Linked by Thom Holwerda on Wed 6th Mar 2013 11:54 UTC
Legal "The European Commission has imposed a EUR 561 million fine on Microsoft for failing to comply with its commitments to offer users a browser choice screen enabling them to easily choose their preferred web browser. In 2009, the Commission had made these commitments legally binding on Microsoft until 2014. In today's decision, the Commission finds that Microsoft failed to roll out the browser choice screen with its Windows 7 Service Pack 1 from May 2011 until July 2012. 15 million Windows users in the EU therefore did not see the choice screen during this period. Microsoft has acknowledged that the choice screen was not displayed during that time." Burn.
Thread beginning with comment 554384
To view parent comment, click here.
To read all comments associated with this story, please click here.
RE[2]: Typical EU
by Alfman on Wed 6th Mar 2013 19:24 UTC in reply to "RE: Typical EU"
Alfman
Member since:
2011-01-28

BallmerKnowsBest,

I'm not terribly familiar with those laws, but from the sources I see (including yours) everyone is allowed to display excerpts, such as those displayed by search engines today. It's just longer pieces that would need to be licensed for republication.

I can understand why google opposes it, but it still isn't their content to do with as they please. If the copyright owner wants to license it to google, then google should pay or forfeit publishing rights. I am aware that google cannot pay them for their content without setting into motion events that would undermine google's principal business model of using everyone else's data for free. Still unless I'm missing something it's hard for me to side with the pro-google agenda. Publishing rights beyond excerpts should lie with the content creator.

Reply Parent Score: 4

RE[3]: Typical EU
by BallmerKnowsBest on Fri 8th Mar 2013 21:29 in reply to "RE[2]: Typical EU"
BallmerKnowsBest Member since:
2008-06-02

BallmerKnowsBest,

I'm not terribly familiar with those laws, but from the sources I see (including yours) everyone is allowed to display excerpts, such as those displayed by search engines today. It's just longer pieces that would need to be licensed for republication.


Really, now? From the very first paragraph of the first article I linked to:

"The lower house of the German parliament, known as the Bundestag, has approved a new bill that would require search engines to pay a license fee for re-publishing content longer than 'individual words or short excerpts.'

Of course, the actual amount of text isn't defined, so for all we know it could be anything beyond the headline. That would be consistent with the earlier extortion attempts by French media:

"Google already has a licensing deal with Agence France-Presse, the French newswire. That deal was struck in 2007, after AFP filed a lawsuit saying Google's use of snippets violated copyright."

I can understand why google opposes it, but it still isn't their content to do with as they please. If the copyright owner wants to license it to google, then google should pay or forfeit publishing rights. I am aware that google cannot pay them for their content without setting into motion events that would undermine google's principal business model of using everyone else's data for free. Still unless I'm missing something it's hard for me to side with the pro-google agenda. Publishing rights beyond excerpts should lie with the content creator.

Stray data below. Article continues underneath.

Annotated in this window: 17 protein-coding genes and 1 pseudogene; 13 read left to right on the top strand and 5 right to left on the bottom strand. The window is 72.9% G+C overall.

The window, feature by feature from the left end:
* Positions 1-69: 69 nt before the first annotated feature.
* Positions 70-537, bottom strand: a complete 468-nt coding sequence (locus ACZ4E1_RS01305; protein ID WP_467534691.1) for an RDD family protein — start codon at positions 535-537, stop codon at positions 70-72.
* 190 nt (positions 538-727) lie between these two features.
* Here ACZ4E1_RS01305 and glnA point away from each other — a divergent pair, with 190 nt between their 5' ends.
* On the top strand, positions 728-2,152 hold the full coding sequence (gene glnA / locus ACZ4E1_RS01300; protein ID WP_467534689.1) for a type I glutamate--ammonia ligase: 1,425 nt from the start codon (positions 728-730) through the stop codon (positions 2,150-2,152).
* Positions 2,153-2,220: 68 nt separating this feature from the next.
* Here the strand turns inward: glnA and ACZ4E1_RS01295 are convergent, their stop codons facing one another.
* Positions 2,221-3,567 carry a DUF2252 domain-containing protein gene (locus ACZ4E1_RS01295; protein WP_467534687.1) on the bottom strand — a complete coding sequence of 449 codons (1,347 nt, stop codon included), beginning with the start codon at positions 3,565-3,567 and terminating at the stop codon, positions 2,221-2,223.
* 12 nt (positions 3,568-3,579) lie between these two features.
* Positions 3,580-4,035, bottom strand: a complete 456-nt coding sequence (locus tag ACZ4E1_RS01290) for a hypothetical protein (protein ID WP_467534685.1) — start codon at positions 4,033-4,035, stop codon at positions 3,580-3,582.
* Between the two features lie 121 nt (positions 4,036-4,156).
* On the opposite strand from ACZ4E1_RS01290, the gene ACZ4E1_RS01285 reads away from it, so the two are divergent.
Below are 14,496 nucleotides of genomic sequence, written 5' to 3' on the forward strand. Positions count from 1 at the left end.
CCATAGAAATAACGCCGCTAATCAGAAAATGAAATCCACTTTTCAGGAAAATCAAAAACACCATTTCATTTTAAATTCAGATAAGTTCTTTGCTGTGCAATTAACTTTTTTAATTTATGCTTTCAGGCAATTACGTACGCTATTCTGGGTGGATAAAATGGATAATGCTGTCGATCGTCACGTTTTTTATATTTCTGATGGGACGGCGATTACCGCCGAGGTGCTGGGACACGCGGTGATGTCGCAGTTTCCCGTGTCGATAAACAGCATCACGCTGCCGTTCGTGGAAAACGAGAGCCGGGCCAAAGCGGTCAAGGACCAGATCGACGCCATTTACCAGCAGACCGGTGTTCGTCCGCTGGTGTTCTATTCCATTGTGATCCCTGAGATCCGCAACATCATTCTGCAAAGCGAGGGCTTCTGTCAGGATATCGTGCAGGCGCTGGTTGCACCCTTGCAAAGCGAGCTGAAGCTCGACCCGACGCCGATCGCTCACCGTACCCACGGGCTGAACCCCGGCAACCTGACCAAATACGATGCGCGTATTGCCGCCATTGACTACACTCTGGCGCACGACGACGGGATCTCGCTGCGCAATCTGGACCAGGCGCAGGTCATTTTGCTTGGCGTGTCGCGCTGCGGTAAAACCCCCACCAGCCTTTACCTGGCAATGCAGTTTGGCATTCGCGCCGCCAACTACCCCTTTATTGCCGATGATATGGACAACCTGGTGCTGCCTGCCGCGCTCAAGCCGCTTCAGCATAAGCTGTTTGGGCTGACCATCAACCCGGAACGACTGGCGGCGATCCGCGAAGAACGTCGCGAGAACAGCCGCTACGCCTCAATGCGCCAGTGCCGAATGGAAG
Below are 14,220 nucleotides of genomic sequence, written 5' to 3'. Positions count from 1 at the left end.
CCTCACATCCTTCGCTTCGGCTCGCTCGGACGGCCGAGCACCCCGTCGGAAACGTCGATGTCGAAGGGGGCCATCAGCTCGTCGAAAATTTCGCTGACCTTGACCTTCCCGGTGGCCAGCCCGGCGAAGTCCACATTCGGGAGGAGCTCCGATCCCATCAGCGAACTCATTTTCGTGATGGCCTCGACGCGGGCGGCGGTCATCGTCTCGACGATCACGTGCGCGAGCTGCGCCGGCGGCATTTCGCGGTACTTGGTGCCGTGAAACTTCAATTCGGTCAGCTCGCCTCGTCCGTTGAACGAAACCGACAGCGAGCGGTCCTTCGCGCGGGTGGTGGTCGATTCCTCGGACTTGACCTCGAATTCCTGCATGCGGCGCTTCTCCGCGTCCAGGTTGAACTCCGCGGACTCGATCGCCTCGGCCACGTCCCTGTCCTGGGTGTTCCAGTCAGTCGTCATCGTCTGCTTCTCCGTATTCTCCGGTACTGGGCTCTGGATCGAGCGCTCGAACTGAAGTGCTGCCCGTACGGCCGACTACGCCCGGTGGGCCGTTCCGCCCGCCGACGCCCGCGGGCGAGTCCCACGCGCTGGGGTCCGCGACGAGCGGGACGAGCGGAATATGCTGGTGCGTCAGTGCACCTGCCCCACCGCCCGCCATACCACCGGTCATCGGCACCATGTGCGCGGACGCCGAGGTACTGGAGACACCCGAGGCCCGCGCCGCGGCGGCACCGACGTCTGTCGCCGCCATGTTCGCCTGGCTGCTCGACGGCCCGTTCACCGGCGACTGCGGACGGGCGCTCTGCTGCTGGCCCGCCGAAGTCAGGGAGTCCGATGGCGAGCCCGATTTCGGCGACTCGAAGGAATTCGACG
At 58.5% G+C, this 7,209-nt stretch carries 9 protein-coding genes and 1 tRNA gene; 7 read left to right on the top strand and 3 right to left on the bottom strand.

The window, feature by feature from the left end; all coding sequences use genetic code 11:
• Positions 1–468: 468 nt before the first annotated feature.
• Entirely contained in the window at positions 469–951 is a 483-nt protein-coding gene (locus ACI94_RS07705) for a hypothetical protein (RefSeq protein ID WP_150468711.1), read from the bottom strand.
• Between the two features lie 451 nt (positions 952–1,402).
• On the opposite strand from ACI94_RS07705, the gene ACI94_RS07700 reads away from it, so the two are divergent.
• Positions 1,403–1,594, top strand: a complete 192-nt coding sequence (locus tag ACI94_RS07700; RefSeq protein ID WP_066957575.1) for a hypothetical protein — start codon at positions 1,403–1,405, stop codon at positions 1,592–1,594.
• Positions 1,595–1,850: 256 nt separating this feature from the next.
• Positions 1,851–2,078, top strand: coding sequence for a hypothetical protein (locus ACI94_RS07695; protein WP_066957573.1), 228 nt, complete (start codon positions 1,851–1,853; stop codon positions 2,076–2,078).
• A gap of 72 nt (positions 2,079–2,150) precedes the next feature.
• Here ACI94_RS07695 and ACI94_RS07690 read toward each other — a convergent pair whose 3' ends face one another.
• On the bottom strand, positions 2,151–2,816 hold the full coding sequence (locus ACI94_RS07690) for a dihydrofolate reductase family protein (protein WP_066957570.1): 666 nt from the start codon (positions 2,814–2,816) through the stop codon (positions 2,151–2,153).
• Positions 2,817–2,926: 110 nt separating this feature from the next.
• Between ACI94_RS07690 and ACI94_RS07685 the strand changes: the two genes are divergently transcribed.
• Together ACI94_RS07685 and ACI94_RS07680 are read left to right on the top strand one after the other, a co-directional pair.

In that case, they (and you) should be thrilled that Google has stated that they will simply stop indexing news from countries that pass protectionist IP laws. But no, they seem to be even more about about that possibility.... it's almost French & German news media want to have their cake (referral traffic from Google news) AND eat it too (laws that allow them to leech money from foreign companies). But that can't possibly be it, we all that things like that only happen the US.

Frankly, I hope those idiotic laws pass and Google stops indexing those sites. And I'm sure there are French news sources in other countries that would be more than happy to get that referral traffic & fill the gaps.

Reply Parent Score: 2

RE[4]: Typical EU
by Alfman on Sat 9th Mar 2013 02:53 in reply to "RE[3]: Typical EU"
Alfman Member since:
2011-01-28

BallmerKnowsBest,

I honestly think your making a bigger deal than it is, especially if you are just going by the arstechnica links. I don't see it as very likely for google to pull french and germain indexes as revenge for an ideological grudge when they can still legally use excerpts without paying for them. That would put their search results at a competitive disadvantage to others who are operating within the law.

I'd bet that after all the commotion settles down, the only change you'll notice is that google will have to pull full-text articles from their webcache.

Edited 2013-03-09 03:02 UTC

Reply Parent Score: 2

RE[4]: Typical EU
by Alfman on Sat 9th Mar 2013 06:43 in reply to "RE[3]: Typical EU"
Alfman Member since:
2011-01-28

BallmerKnowsBest,

"Of course, the actual amount of text isn't defined, so for all we know it could be anything beyond the headline."

If it's the ambiguity of "excerpt" that bothers you, then yea I can agree it's a problem. While the principal of the law doesn't bother me much, leaving such obvious ambiguities in the wording is bound to provoke and even encourage merit-less lawsuits.

Lawyers never get things right the first time, it gives them job security ;)

Edited 2013-03-09 06:45 UTC

Reply Parent Score: 2